Manure Certification Training Helps Producers Protect Environment

Kris Kohl, Ag Engineering Field Specialist, Northwest Area


Livestock producers with confinement units need to follow environmental regulations and proper management of their manure to protect our environment.  Proper application of the manure will produce good yields and economic returns and a safe work environment.  Improper applications can pollute streams, waterways and the groundwater.  New requirements to convert current manure management plans from nitrogen crop needs to phosphorus index were adopted by the legislature. 
Hydrogen sulfide is a gas produced when manure is agitated in a pit and can cause death to livestock and humans.  Each year about 4 to 6 producers die from being overcome by hydrogen sulfide gas. 

Producers with manure management plans must have certified personal apply the manure from their confinements.  This program is provided as an educational way of meeting the certification requirements for producers families and their hired help.  The program is designed to address the accidents, hazards, and Environmental problems that have accrued so that they can be avoided in the future.  The program also includes current research on the results of proper manure application on crop production.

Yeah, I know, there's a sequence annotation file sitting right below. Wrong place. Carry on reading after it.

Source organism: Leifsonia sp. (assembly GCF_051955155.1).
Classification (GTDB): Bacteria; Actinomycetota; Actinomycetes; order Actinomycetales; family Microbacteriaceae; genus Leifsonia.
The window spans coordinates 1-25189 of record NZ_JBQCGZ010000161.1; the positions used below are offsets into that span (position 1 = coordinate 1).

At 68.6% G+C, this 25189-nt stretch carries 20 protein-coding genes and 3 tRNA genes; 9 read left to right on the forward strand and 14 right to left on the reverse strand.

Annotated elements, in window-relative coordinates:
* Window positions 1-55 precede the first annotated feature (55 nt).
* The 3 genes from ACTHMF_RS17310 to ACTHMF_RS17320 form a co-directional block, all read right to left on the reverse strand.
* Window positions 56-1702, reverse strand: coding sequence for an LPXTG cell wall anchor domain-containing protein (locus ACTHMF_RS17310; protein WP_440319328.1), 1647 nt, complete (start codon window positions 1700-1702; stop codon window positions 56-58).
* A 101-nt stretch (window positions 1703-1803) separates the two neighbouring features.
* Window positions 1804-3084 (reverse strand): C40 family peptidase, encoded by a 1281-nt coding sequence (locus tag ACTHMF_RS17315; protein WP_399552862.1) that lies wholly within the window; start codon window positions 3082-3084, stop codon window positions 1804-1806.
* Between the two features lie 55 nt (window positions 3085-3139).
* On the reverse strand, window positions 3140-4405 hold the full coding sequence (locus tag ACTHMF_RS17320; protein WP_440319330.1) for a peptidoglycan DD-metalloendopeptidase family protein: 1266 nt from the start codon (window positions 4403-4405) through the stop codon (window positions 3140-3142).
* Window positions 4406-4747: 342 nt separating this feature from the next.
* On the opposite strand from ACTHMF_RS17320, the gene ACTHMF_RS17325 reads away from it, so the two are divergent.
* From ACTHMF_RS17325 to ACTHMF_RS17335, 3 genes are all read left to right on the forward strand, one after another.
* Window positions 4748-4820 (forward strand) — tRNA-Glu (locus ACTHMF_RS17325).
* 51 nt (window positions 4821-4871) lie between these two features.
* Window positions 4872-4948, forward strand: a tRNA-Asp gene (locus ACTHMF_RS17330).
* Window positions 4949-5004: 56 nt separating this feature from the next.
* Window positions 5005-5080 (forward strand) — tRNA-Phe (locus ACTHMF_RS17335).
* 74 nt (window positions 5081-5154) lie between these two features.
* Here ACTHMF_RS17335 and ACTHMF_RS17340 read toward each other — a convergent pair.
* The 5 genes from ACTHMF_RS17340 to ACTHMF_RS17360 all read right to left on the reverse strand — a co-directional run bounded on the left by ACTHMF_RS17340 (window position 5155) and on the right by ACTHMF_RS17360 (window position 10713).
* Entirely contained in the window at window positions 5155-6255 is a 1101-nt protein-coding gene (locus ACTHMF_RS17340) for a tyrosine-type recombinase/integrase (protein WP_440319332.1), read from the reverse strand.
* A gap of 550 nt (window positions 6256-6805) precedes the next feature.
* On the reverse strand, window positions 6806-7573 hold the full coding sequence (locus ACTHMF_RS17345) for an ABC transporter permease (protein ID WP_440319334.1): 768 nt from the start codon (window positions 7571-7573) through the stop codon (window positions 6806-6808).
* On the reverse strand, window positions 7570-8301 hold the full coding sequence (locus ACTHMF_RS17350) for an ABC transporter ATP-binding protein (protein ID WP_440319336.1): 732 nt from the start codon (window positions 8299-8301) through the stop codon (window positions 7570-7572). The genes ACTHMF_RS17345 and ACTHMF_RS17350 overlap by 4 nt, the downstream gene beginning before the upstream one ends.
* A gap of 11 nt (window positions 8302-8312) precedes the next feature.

This years program looked at some new data on how to prevent hydrogen sulfide poisoning during agitation and pumping.  We also evaluated how many producers developed emergency plans and spill kits to reduce the impact of a spill.

This year 454 livestock producers and their employees attended workshops in Northwest Iowa with 359 filling out an evaluation of the program. The producers responded most favorably to the hydrogen sulfide presentation with over 98% reporting a good or excellent presentation.  Ninety-six percent responded that the presenters were prepared and knowledgeable.  The information presented was useful to 86% of the participants.  Additional outcomes of the program were:
        82% had or planned to adopt safety measures to prevent hydrogen sulfide poisoning.
        90% were planning soil testing for the new P-Index manure plans.
        65% adopted biosecurity measures to reduce disease transmission.
        88% were implementing strategies to meet the P-index requirements.
        55% developed emergency action plans or spill kits.
This program has helped reduce the number of fish kills from about 15 per year prior to the training to about 5 while the number of large livestock operations has continued to increase.

September 30, 2005
103 -- Nutrient Management

Page last updated: July 4, 2006
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